Now powered by the API

I launched back in late December 2018. At the time the API didn’t exist, so all queries for rail data went directly to the National Rail OpenLDBWS SOAP API. Developing was painful, because interacting with SOAP is simply not fun. The whole reason I developed the API in the first place was so other developers wouldn’t experience the same frustrations and challenges that I did. However, after releasing the departureboard.

Latest API improvements: Intelligent Caching

Over the past few weeks, I’ve spent some considerable time making improvements and optimisations to the API. This is a never-ending journey. I have a full roadmap of improvements and features that I want to implement over time. But for this blog post, I want to focus on one improvement in particular: Intelligent Caching. The Opportunity As I have described in previous posts, the API provides a RESTful interface on top of the official National Rail SOAP API.

Exporting iOS 13 app usage to Prometheus, and graphing with Grafana

I spend a lot of time on social media apps on my iPhone. Reddit, Instagram and Twitter are the 3 main culprits. I’m not an active contributor on any of the platforms, but I do find myself frequently checking the apps and getting lost in that infinite scroll. During the day I am pretty busy with work and don’t really check them, but in the evenings and weekends when I’m not in front of my laptop or out with friends, I am guilty of spending a lot of time on them.

K8s: Stopping kube-system pods from preventing cluster scale-down

I’m now at the point where I run a fair few production services from Kubernetes, the most successful being and the API. To make sure I can meet the fluctuating demand for these services, in a cost-efficient fashion, I take advantage of the Kubernetes Cluster Autoscaler. I won’t go into too much detail about how this works, but in short, it enables my cluster to automatically scale up if the total resource requests from my application pods exceed the available capacity in the cluster.

Latest Project: REST API

Wow! It has been over 6 months since I last added a post to my blog. Definitely doesn’t feel that long. Since my last post I’ve been pretty busy, both at work and in my own time. Work aside, I’ve been moving more and more towards software development. I’ve always been largely infrastructure focused but there is only so much fun you can have without some actual software to build infrastructure around.

Kubernetes Cronjob: Automated MySQL database backups

Update: This project has been renamed to kubernetes-s3-mysql-backup, which better describes its function. The remainder of the post remains accurate. As mentioned in my last post about my Kubernetes Architecture. I recently started investigating how I could perform regular backups of the MySQL database that sits behind this blog. The goal was to have an automated backup taken at least once every 24 hours, saved to a durable location external to my current hosting provider.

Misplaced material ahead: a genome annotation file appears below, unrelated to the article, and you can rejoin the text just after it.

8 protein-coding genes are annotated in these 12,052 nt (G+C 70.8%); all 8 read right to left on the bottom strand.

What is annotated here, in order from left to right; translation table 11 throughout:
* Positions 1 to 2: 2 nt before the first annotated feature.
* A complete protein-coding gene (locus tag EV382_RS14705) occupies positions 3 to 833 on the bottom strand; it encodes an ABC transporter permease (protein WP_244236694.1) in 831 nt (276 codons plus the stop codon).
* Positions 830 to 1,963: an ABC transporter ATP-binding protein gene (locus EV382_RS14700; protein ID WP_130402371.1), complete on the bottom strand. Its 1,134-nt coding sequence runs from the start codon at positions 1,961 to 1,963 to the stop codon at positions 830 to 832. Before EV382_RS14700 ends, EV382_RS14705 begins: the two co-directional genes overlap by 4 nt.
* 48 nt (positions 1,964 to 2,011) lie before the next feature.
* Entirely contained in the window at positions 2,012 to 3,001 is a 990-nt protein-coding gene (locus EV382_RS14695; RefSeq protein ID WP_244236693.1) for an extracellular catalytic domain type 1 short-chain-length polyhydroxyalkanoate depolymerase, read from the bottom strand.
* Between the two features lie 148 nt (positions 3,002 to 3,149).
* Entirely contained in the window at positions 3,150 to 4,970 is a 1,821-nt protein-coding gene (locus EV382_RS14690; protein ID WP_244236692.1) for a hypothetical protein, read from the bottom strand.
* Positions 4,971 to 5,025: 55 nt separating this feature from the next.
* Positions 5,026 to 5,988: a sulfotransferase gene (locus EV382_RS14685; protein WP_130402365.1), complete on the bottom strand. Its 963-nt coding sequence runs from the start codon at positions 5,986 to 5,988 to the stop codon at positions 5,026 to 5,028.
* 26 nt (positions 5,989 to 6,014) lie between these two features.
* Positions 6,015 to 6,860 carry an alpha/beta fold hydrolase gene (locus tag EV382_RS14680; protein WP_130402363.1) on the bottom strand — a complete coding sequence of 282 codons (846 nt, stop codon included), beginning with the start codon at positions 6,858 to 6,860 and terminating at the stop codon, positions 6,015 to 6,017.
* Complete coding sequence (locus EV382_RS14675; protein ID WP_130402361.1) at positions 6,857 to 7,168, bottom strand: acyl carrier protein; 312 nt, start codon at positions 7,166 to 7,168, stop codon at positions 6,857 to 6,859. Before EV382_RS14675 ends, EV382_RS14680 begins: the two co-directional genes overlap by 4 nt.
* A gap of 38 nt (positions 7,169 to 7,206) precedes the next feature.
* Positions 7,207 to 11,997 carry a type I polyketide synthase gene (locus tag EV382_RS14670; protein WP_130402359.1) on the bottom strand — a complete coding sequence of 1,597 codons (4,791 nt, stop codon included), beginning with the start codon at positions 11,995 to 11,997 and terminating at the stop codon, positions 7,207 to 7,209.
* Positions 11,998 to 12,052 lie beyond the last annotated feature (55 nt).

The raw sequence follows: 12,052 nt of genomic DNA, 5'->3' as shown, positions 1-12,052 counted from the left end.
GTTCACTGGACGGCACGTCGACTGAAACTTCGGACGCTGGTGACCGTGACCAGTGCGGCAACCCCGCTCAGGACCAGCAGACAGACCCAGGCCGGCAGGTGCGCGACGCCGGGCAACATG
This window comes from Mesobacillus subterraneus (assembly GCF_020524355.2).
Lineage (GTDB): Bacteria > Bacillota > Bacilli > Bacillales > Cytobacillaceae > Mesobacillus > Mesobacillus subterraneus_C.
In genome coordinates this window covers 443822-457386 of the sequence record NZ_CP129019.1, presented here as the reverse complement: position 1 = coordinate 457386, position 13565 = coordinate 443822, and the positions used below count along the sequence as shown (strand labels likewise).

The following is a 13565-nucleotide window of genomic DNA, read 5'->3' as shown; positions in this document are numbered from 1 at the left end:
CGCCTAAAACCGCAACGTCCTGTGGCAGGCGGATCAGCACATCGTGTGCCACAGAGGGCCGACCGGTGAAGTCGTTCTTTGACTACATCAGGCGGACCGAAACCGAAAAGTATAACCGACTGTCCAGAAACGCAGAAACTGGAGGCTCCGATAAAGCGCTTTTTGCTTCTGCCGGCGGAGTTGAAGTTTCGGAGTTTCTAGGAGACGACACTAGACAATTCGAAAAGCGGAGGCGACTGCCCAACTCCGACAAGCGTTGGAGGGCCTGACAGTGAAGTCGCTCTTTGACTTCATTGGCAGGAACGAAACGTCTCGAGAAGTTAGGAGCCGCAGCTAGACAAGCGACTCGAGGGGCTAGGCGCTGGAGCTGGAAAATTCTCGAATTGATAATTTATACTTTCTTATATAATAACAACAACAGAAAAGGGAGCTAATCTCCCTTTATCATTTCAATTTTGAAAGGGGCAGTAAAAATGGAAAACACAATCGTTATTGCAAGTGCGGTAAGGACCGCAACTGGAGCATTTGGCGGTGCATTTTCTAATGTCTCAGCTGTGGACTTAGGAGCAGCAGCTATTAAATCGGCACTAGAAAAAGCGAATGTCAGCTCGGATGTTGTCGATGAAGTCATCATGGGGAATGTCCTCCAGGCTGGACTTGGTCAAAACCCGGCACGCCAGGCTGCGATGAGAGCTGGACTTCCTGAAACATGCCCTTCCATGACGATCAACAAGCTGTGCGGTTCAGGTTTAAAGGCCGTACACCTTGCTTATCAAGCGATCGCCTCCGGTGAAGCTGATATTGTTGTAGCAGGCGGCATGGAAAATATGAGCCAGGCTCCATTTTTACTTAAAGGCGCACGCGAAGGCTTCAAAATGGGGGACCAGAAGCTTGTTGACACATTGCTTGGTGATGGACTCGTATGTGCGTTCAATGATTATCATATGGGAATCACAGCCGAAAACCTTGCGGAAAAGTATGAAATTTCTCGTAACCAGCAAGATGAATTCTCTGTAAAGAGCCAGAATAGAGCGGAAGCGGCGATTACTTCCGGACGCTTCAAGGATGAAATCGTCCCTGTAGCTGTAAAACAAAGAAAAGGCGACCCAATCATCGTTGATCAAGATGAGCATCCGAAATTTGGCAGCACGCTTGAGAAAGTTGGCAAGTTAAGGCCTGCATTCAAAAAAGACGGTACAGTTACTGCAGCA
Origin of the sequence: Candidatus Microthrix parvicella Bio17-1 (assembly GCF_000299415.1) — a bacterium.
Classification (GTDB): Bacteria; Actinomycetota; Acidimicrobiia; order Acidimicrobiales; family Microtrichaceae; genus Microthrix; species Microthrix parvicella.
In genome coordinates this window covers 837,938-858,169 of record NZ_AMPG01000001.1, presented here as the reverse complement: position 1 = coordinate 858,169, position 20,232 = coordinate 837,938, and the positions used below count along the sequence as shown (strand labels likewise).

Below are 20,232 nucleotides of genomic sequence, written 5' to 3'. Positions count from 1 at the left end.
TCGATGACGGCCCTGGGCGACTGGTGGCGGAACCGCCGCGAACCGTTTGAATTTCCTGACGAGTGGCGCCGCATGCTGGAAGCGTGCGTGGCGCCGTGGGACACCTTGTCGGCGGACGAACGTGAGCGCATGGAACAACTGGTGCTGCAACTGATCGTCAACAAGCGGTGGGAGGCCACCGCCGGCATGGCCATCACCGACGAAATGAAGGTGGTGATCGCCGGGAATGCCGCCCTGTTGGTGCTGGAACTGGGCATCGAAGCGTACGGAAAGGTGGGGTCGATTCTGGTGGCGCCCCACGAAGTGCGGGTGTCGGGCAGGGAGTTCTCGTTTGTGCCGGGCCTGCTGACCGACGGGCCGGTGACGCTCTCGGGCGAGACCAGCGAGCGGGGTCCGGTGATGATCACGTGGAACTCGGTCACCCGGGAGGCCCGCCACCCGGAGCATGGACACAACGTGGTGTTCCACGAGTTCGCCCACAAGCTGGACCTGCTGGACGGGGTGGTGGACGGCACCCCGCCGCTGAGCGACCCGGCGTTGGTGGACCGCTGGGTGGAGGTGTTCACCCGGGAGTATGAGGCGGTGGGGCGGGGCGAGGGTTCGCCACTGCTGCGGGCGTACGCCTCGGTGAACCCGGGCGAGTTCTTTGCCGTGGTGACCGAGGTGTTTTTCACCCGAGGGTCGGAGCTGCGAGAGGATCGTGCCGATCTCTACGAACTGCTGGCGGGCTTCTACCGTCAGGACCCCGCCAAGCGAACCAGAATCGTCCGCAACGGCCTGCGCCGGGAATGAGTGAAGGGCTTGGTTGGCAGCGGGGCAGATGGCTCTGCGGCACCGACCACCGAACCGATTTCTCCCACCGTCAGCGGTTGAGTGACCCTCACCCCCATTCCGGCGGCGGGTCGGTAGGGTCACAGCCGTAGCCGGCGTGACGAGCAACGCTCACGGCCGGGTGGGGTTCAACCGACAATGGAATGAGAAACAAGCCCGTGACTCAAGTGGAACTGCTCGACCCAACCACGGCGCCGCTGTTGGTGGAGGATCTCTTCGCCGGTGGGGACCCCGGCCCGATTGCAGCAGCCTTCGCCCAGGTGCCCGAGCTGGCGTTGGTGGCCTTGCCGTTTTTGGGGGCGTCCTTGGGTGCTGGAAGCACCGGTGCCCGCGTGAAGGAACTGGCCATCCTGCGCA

This blog now runs on Kubernetes: Here's my architecture

As I alluded too in my previous post, I’ve recently been working in moving my blog (and all of my services) to Kubernetes. Up until this point, I’ve been running all of my services in containers, but on specific machines with Docker installed. I had a pretty sophisticated and automated deployment process but it was only ever an interim solution before I delved into Kubernetes. The decision to move to Kubernetes was further expedited by being given access to the Digital Ocean Kubernetes Limited Availability Preview.

Kubernetes & ingress-nginx: Performing HTTP Redirects

I’ve recently been doing a lot of work with Kubernetes (in fact, this whole blog now runs on Kubernetes, with more posts to follow). To avoid lots of load balancer charges, I’ve been using ingress-nginx. This allows me to have one load balancer for all of my web traffic (pointing to the ingress-nginx service) and offload traffic to the appropriate backend based on ingress definitions. The below diagram shows how this works.

Automating my Cloud Infrastructure: Terraform

Having had a very busy few months, changing jobs and moving to a new house, I’ve finally found the time to write a new post! In what little free time I’ve managed to grab over the last few months, I’ve been working on completely overhauling my infrastructure. I recently started becoming increasingly frustrated with how long I was spending on deploying and configuring the servers that I use for some of the applications I host.